Irresponsible use of antimicrobials, including antibiotics, is accelerating the rise of ‘superbugs’. These superbugs are causing infections that were once easily treatable by antimicrobials but are now becoming increasingly difficult to treat and, in some cases, turning life-threatening. Unnecessary use of antimicrobials coupled with poor infection prevention measures and lack of new antimicrobials has resulted in a full-blown global health crisis of Antimicrobial Resistance (AMR). The climate crisis is also affecting patterns of infectious diseases which may lead to an increase in the use of antimicrobial drugs and a rise in AMR. 

While the problem of AMR has reached a tipping point in India, there are countless and yet, often unheard of superheroes – in research labs, hospitals, and on the ground, among communities – who are working very hard to stop the rise of these deadly superbugs. In our SaS-AMR Champions Series, commemorating the World Antimicrobial Awareness Week (WAAW2021), we bring to you conversations with some of these ‘Superheroes Against Superbugs’ that we hope would inform, inspire, and encourage us all to act against AMR to ensure a healthy future for all.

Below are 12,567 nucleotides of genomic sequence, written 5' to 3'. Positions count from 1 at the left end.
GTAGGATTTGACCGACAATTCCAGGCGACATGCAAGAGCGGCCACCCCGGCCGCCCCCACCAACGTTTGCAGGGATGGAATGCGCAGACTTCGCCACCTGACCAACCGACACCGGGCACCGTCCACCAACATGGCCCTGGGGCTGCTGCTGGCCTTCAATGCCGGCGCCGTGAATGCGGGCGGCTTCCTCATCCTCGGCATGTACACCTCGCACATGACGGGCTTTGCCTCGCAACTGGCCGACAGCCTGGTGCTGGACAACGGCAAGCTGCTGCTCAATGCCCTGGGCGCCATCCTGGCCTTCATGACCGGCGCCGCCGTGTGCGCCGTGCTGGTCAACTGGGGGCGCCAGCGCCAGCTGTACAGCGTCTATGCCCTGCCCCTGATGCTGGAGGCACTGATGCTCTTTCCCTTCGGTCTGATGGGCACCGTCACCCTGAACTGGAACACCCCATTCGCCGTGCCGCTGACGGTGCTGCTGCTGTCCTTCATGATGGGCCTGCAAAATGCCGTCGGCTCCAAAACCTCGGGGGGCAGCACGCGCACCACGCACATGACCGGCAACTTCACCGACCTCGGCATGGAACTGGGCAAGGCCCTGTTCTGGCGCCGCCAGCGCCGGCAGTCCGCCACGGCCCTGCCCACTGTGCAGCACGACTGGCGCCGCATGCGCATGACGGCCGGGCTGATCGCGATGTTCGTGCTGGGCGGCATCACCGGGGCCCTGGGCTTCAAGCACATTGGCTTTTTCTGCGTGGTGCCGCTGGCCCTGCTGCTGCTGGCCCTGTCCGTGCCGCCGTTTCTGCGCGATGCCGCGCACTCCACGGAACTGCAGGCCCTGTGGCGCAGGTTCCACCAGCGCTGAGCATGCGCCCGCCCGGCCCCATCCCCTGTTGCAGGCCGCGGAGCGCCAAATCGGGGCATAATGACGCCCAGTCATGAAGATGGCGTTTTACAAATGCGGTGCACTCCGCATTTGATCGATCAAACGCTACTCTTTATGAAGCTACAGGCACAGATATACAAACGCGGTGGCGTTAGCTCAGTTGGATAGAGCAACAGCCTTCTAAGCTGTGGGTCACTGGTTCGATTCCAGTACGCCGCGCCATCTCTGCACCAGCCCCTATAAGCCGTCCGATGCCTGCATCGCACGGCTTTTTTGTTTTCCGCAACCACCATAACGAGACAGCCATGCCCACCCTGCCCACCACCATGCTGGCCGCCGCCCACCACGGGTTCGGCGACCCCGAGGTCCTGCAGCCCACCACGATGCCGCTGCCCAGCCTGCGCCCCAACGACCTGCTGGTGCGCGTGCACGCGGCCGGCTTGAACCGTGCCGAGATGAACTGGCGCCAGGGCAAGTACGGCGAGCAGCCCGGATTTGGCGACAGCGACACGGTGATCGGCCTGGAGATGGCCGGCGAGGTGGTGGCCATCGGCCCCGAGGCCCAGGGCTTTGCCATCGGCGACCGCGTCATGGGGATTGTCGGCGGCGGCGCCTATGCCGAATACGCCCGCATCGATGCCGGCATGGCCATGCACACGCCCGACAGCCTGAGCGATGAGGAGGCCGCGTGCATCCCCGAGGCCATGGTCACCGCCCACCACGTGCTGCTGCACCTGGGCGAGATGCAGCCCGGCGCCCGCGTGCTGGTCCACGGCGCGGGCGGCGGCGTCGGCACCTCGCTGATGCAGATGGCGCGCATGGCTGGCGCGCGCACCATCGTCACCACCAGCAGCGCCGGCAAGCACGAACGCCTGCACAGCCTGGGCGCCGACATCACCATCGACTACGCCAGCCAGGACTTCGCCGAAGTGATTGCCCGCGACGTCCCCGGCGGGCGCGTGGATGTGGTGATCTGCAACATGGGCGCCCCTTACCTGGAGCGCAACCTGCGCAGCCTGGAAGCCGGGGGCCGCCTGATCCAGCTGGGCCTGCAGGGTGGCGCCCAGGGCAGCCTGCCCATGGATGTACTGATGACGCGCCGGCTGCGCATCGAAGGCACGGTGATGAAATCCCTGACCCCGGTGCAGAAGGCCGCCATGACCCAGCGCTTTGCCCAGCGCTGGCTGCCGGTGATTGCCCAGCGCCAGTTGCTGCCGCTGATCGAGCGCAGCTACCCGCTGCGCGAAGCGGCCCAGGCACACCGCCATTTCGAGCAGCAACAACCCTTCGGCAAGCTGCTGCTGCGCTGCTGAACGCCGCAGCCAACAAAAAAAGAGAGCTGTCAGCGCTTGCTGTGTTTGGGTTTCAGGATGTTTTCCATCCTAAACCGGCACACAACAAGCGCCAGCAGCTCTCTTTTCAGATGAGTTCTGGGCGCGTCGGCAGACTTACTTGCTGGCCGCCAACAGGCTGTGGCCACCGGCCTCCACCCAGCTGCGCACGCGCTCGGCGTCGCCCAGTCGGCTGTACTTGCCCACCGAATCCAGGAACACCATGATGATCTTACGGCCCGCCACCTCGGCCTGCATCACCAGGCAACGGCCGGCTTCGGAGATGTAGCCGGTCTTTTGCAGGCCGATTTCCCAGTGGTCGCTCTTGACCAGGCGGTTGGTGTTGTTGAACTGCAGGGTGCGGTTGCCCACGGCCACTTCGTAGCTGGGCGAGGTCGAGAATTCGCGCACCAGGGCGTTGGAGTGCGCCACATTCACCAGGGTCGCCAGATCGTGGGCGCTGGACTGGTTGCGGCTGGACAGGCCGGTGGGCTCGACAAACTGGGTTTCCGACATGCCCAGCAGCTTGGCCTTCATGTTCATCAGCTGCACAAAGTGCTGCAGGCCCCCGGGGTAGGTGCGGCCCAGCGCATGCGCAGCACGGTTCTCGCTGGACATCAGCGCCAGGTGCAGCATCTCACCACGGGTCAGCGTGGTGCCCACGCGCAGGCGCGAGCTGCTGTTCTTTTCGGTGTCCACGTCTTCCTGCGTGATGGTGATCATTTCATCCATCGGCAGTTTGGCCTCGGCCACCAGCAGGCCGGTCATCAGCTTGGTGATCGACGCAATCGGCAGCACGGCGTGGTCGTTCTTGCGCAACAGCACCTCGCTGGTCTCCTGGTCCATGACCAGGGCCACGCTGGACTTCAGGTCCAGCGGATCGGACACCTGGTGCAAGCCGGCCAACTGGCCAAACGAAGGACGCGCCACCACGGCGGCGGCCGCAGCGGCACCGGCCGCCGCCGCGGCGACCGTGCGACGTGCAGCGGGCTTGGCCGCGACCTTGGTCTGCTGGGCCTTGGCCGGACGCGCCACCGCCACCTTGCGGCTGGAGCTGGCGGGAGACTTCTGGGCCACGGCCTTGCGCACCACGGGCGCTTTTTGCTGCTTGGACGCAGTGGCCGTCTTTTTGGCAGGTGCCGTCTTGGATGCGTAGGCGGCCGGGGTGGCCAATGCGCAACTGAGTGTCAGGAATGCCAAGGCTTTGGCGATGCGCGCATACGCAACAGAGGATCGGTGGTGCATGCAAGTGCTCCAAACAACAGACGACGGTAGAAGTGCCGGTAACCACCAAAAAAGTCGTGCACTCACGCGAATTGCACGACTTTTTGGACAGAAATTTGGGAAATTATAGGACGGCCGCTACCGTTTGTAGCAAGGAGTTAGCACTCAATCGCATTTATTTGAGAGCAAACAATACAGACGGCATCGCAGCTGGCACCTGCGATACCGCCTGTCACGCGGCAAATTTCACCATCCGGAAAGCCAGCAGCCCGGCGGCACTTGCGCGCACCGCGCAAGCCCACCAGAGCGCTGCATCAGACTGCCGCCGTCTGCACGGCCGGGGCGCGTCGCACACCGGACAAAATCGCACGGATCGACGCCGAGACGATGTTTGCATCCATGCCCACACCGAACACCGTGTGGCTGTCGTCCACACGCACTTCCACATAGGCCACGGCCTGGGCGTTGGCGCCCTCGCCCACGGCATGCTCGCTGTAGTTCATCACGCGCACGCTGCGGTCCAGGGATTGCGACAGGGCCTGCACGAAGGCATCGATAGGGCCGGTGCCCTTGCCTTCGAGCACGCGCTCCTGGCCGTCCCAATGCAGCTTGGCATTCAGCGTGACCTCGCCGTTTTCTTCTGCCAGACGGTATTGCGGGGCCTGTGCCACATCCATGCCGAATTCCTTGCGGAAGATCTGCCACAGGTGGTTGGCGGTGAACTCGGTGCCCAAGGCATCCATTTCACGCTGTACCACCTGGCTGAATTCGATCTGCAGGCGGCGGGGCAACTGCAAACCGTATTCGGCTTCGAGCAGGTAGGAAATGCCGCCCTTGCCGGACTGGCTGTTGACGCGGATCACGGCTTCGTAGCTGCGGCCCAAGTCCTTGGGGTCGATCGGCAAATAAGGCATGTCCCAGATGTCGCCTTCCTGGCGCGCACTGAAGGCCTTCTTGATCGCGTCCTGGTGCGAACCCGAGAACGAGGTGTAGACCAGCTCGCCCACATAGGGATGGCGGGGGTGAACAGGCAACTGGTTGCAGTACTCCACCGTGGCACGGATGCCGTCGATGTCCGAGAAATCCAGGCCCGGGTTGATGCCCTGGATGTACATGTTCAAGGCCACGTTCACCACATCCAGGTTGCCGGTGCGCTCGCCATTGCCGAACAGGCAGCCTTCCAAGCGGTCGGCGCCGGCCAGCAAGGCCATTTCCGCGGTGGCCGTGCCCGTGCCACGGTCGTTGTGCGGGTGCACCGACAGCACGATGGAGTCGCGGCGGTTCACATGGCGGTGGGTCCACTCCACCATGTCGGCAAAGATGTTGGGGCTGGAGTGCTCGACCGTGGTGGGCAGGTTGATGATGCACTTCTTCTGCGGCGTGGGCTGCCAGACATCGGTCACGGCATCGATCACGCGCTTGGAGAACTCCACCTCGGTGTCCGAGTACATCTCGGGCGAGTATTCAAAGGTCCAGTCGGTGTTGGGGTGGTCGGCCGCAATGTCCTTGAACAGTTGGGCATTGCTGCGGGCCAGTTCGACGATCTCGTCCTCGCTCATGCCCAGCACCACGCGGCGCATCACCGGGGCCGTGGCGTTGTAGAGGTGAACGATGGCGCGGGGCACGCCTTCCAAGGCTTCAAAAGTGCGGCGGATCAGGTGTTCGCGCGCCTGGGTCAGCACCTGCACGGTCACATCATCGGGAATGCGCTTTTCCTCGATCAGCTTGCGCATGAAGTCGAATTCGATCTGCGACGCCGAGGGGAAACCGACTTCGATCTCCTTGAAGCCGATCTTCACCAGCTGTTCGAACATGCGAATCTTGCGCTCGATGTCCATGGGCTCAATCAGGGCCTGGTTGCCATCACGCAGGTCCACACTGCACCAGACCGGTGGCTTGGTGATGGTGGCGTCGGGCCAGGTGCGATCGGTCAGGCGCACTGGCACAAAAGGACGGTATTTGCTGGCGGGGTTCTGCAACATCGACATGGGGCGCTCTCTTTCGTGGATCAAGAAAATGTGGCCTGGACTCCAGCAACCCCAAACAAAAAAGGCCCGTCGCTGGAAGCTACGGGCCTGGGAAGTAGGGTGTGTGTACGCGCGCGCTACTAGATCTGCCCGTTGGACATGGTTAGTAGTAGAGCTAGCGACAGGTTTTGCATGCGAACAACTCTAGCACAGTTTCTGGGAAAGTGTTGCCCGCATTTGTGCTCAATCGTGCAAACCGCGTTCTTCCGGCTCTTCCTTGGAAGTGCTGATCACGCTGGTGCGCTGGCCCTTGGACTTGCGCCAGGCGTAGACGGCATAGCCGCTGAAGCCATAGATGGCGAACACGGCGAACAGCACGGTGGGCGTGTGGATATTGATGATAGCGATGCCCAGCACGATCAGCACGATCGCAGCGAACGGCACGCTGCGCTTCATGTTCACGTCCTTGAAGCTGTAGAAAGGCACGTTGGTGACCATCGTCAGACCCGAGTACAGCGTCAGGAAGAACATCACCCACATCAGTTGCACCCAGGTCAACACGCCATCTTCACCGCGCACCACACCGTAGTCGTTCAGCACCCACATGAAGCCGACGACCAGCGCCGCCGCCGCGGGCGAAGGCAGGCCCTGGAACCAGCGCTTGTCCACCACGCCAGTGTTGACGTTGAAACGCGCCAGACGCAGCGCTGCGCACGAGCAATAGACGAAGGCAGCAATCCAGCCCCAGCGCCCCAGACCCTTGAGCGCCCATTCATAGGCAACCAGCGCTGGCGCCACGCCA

Suman Kapur and her team based at BITS Pilani, Hyderabad, have developed a unique device called RightBiotic that rapidly identifies antibiotic sensitivity of pathogens found in human Urinary Tract Infections (UTI) and helps a medical professional identify the right kind of antibiotics to prescribe to treat the infection. Rapid and accurate diagnosis of infections will enable more appropriate antibiotic prescription practices, thereby, reducing inappropriate use of antimicrobials.  For her efforts, Suman has received the All-India Women Entrepreneur Award 2021 in the category of Super Achiever by the Delhi Management Association. She was also recognized as one of 100 Women Achievers by the President of India in 2015. The RightBiotic team was awarded the Gandhian Young Technological Innovation Award in 2015. In this interview, Suman takes us through the science behind RightBiotic and why it is an effective biomedical tool to control the rise of superbugs.